Drafted by the Edmonton Oilers in 1980 NHL Draft
This ttm helps out my 2006-07 and 2010-11 Between the Pipes sets. Though I love the 1992 Upper Deck Checklist card with the painting.
FACTS TAKEN FROM WIKIPEDIA (YES, I AM VERY LAZY)
Andy Moog started his playing days in the minors while Eddie Mio and Ron Low were Edmonton's main goaltenders. Moog would later be called up when Mio or Low went do with an injury, but then a young 19 year old named Grant Fuhr would step up and start his Hall of Fame career. In 1982 Oilers general manager and coach Glen Sather decided to go with the young duo of Moog and Fuhr and traded Low. Moog was given the starting job in the playoffs, and helped lead the Oilers to their first Stanley Cup Finals, though they were swept by the New York Islanders, who captured their fourth straight Stanley Cup. The next year Sather chose to go with Fuhr in the 1984 playoffs. Fuhr was injured in the third game of the Stanley Cup Finals in a rematch against the Islanders. Moog stepped in and led the Oilers to a series win. Fuhr continued to be the number one goalie for the subsequent seasons.
On the trading deadline of the 1987–88 season, Moog was traded to the Boston Bruins for Bill Ranford this was shortly after the 1988 Olympics. The Bruins also implemented a two-goalie system. Moog shared the duties with Reggie Lemelin. Lemelin was in goal for most of the action during the 1988 Cup run. The Bruins went to the 1988 Finals and lost to the Oilers. Moog was in goal for the series loss clinching game. Despite Lemelin initially starting in net during the 1989–90 playoffs, when the Bruins were on a streak to win the Presidents Trophy, Moog would gain the starting position. After a few games and performing heroics, Moog's team went all of the way to the Stanley Cup Finals.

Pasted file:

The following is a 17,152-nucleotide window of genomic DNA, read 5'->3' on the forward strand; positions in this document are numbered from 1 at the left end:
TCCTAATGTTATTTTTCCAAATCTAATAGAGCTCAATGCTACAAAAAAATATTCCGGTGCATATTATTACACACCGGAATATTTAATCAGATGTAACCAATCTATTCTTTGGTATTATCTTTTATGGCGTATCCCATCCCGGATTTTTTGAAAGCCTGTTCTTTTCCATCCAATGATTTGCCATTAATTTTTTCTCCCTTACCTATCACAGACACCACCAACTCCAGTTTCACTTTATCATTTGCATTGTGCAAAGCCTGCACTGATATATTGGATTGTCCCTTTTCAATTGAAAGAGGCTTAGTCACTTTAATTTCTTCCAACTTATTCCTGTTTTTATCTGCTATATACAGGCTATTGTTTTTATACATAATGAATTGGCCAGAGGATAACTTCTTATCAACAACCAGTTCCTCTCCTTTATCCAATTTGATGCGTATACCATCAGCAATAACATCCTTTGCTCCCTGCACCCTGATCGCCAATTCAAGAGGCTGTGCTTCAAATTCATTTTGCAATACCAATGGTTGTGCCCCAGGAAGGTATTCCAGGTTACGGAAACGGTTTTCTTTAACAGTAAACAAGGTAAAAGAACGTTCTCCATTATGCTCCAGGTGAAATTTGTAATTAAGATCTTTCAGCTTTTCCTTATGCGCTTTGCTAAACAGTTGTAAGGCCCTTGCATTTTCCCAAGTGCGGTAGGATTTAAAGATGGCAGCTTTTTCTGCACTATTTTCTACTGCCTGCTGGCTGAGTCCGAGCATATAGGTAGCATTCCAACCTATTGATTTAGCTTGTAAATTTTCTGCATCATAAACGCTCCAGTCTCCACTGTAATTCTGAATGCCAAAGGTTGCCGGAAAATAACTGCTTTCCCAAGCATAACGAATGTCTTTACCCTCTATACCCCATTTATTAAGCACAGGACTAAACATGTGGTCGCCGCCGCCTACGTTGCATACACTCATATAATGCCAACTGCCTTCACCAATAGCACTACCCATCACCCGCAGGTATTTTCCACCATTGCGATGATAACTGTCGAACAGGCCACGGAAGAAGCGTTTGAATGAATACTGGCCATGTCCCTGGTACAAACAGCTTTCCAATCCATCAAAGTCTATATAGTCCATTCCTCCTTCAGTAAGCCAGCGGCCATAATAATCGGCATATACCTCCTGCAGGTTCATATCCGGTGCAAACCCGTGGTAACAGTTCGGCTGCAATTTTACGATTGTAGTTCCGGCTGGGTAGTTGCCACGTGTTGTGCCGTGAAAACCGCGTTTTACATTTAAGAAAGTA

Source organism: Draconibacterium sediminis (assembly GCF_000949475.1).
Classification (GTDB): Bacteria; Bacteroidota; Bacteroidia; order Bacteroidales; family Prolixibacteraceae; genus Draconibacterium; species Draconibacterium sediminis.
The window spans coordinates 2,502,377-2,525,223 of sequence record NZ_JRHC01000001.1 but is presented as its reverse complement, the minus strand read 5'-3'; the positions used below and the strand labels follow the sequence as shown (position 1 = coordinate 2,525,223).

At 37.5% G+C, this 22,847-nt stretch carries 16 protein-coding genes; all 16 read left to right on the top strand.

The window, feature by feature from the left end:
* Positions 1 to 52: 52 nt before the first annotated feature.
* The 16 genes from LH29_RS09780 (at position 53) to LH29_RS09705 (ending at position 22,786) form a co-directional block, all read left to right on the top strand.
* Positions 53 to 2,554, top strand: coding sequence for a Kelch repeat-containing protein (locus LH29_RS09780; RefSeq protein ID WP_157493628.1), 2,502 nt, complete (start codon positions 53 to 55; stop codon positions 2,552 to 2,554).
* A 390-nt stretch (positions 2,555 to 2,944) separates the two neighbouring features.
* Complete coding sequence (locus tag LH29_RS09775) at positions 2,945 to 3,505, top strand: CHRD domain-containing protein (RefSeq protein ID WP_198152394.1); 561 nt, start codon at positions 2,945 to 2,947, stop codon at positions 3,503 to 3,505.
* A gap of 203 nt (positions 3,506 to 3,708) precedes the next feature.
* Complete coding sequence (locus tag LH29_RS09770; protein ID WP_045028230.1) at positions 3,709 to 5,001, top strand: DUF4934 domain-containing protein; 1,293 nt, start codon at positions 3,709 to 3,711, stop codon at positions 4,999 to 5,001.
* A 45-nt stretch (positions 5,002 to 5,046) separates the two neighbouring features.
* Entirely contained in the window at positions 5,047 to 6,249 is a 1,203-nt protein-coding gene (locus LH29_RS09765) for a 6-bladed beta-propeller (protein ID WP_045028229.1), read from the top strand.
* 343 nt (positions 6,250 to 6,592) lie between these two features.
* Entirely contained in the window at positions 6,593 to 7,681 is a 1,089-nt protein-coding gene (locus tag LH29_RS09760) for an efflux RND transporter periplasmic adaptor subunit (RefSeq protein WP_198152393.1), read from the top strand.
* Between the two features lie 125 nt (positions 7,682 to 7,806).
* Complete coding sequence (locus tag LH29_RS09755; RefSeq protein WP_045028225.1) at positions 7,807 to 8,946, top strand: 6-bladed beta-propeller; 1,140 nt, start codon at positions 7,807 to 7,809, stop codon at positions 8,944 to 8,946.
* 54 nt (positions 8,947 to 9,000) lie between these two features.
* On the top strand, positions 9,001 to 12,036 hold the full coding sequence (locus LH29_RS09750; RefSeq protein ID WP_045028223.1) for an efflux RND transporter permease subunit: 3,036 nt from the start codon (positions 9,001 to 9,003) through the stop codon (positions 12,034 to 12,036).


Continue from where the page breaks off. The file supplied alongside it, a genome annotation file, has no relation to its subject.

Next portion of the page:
Moog was traded to the Minnesota North Stars, who relocated to Dallas for the 1993–94 season. He backstopped them to a winning record to return the Stars to the playoffs where they reached the second round. In the 1996–97 NHL season, Moog helped Dallas to the Central Division title, but they were upset in the first round in seven games by the underdog Edmonton Oilers. During his time with the Stars, Moog often shared the workload of regular season games with Darcy Wakaluk and later Arturs Irbe.
With the Stars bringing in Ed Belfour, Moog signed as a free agent with the Montreal Canadiens for the 1997–98 NHL season. Ironically while Moog had helped eliminate Montreal from the playoffs four times (once with the Oilers and three times with the Bruins), he backstopped the Habs to their first playoff series win since 1993. In the summer of 1998, Moog was offered a contract to play for the Vancouver Canucks, but he chose to retire and instead became the team's goaltending coach.
|Fun photo: The Great one (Gretzky) wearing Moog's gear|